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Owen Pallett calls revealing new record 'most confusing' he's made

Owen Pallett poses in this undated handout photo. Oft-awarded Canadian musician Owen Pallett recently hit pageview pay dirt with intelligent pieces analyzing the anatomy of such pop hits as Katy Perry's

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Owen Pallett poses in this undated handout photo. Oft-awarded Canadian musician Owen Pallett recently hit pageview pay dirt with intelligent pieces analyzing the anatomy of such pop hits as Katy Perry's "Teenage Dream" and Daft Punk's "Get Lucky" from a trained musician's perspective. Just don't ask him to do the same with his own latest record, the oblique "In Conflict," out now. THE CANADIAN PRESS/HO - Peter Juhl

TORONTO - Oft-awarded Canadian musician Owen Pallett recently hit pageview pay dirt with intelligent online magazine pieces analyzing the anatomy of such pop hits as Katy Perry's "Teenage Dream" and Daft Punk's "Get Lucky" from a trained musician's perspective.

Don't ask him to do the same with his own latest record, the oblique "In Conflict," out now.

Even he's mystified by the first collection of new material he's put out in four years.

"I'll be honest with you: this is the most confusing record that I've made," the Toronto native said in a recent telephone interview. "It's completely bizarre and confusing for me to listen to. I have no idea what it is.

"The minute I finished (2010's) 'Heartland,' I could put it on. I can still put it on today and be like: 'Good record, thumbs up.'

"But I put on 'In Conflict,'" he added, "and I don't know if it's any good but it certainly makes me feel things that I've never (felt). It's not an experience I typically have when I listen to my music. I'm usually thinking: 'Good work.' Now I'm kind of like: 'Oh my God, it's so crazy.'"

Well, craziness happens to be one of the main themes of Pallett's elliptical latest.

He's careful to point out that he's not speaking in clinical terms, but using "crazy" in the colloquial sense. He's writing about the neurotic, obsessive and unstable elements that characterize — in his estimation — many creative people.

As usual with Pallett's work, the lyrics are occasionally inscrutable and obfuscate any autobiography in layers of allegory and clever language. But the nature of creativity was something he found himself exploring.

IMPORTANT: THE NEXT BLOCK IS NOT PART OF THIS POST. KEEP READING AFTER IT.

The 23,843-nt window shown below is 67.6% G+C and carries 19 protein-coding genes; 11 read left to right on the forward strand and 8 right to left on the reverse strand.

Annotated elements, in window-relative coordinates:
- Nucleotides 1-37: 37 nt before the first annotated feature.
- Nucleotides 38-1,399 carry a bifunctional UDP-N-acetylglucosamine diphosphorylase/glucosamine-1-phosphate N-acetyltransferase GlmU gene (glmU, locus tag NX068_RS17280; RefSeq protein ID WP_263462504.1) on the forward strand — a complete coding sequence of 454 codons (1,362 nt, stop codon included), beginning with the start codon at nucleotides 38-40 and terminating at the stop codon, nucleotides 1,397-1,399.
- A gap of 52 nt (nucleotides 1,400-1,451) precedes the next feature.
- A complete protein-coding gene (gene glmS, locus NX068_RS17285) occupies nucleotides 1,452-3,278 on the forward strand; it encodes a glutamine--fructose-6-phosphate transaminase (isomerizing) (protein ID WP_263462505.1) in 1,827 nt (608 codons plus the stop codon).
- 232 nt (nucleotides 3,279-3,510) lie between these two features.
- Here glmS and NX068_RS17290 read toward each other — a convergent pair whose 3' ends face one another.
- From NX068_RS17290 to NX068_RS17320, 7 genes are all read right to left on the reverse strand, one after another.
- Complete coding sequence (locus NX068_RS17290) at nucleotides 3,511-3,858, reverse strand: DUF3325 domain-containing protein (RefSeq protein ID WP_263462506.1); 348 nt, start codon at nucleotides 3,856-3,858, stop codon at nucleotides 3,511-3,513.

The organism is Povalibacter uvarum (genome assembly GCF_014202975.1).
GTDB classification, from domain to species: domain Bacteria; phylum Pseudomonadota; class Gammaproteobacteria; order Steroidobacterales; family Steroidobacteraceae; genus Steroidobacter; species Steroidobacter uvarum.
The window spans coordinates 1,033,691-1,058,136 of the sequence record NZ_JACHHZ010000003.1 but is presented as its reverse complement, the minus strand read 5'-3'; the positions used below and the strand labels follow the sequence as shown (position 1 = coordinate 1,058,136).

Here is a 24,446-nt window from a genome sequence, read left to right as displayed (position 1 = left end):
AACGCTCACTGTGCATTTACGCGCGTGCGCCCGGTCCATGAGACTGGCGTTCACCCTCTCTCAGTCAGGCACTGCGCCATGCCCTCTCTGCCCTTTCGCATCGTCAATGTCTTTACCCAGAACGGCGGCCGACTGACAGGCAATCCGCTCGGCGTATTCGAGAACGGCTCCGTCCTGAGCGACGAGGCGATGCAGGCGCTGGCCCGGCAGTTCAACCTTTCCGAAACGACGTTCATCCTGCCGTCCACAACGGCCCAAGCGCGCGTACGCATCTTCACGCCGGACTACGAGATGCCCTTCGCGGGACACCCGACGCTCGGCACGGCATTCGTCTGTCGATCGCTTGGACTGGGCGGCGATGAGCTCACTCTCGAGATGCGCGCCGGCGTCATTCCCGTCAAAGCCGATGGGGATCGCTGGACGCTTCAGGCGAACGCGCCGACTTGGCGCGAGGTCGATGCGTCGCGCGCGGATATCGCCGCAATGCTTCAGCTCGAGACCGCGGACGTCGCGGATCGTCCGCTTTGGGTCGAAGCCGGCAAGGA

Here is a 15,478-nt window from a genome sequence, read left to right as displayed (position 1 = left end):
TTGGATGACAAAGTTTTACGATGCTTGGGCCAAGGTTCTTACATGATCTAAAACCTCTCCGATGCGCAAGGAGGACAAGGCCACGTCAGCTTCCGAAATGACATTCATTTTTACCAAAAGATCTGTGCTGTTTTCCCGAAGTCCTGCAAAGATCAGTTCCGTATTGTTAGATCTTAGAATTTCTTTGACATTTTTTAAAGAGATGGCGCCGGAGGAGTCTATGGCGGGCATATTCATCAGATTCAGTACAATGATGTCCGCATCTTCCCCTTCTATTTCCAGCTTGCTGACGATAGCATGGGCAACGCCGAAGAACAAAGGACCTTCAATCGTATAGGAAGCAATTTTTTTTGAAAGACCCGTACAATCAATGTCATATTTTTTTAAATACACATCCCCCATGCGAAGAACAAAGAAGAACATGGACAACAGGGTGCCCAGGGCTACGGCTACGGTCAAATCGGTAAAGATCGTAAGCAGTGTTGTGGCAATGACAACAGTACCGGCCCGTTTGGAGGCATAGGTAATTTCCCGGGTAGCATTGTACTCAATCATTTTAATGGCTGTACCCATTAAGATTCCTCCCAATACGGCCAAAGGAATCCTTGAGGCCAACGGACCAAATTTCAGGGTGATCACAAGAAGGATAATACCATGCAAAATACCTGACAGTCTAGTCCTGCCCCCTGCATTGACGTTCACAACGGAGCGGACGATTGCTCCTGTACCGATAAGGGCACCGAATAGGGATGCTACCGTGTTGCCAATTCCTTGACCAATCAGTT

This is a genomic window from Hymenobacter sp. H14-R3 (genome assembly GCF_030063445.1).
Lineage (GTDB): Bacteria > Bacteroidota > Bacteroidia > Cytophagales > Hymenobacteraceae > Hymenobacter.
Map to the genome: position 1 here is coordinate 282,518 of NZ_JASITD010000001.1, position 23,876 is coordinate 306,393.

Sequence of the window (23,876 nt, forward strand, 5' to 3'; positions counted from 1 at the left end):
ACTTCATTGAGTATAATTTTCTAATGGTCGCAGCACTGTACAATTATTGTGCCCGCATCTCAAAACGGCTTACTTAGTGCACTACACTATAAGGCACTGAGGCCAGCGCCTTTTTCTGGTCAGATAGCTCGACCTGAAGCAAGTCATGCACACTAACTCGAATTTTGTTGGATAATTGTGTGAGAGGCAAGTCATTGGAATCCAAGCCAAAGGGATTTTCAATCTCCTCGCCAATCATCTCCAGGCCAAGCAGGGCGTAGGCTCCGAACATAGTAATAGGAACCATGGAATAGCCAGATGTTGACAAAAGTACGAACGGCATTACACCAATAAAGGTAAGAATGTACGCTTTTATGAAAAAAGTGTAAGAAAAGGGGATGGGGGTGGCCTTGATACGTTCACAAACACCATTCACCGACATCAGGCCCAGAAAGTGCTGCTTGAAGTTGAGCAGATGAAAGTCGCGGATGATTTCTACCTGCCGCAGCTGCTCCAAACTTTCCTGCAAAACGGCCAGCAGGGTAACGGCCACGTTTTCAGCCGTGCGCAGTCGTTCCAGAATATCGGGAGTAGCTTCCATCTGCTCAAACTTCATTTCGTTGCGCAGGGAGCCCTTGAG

"I like to joke sometimes that I majored in music composition and I minored in axe murdering," said the Polaris Music Prize winner with a laugh.

"It's the product of recognizing a lot of tendencies within my own mental activity towards what would be described as 'not sane.' ... But so much of that is linked to my creativity and to the thing that puts food on the table.

"I'm finding myself more and more drawn toward crazy people," he added. "The people who run the world are the people who have that level of obsession that they're going to stay up all night finishing that computer program, or whatever. ... People don't understand that the people who make this (stuff), they're completely nuts."

And the knotty, "In Conflict" does reflect a certain fastidious fanaticism. Though on some level Pallett's schedule was even more fragmented than usual — given his commitments to Arcade Fire (he's a touring member) and other pursuits (penning the score to Spike Jonze's "Her," for which he and Arcade Fire's Will Butler earned an Oscar nomination) — he devoted whatever spare time he could cleave to his solo work.

It's not as though he lacked focus. He insisted on working with live bass and drums, though it complicated the process, because he's always been picky about finding the perfect drum tone.

And in a coup that still elicits a charge from his voice, he recruited the massively influential electronic music pioneer Brian Eno to add winsome backup vocals, not his legendary production touch ("I don't know what it would be like working with him in a production capacity, but probably pretty weird — I'm a control freak," Pallett deadpanned).

Pallett had found his way into Eno's circle after the 66-year-old named Pallett's "Heartland" one of his favourite albums of 2010. Eno invited Pallett to play a festival in Norway, and then to perform at a party in New York.

Still, Pallett is careful not to oversell their familiarity.

"I wouldn't say that we really know each other," he said. "I couldn't just call him up and invite him over for dinner at this point or anything. But we're acquaintances. Obviously I'm a huge, huge, huge, enormous fan of his. And always have been. I'm especially a fan of his as a songwriter, which is kind of weird to say because he gets celebrated for a lot of (other) stuff.

"He was really the glue that brought the record together," Pallett added. "He has such an otherworldly voice."

Pallett is happy with his latest record, despite the confusion that apparently washes over him when he puts it on.

Or, perhaps, he's happy precisely because of it.

"I want (my music) to stay the same and yet be completely different, to keep things interesting (for me) and to keep things interesting for the audience," he said.

"I don't want to be onstage vomiting 'The CN Tower Belongs to the Dead' in the same way that I vomited it last year or last album cycle. So you know, I'm always trying to change it up."

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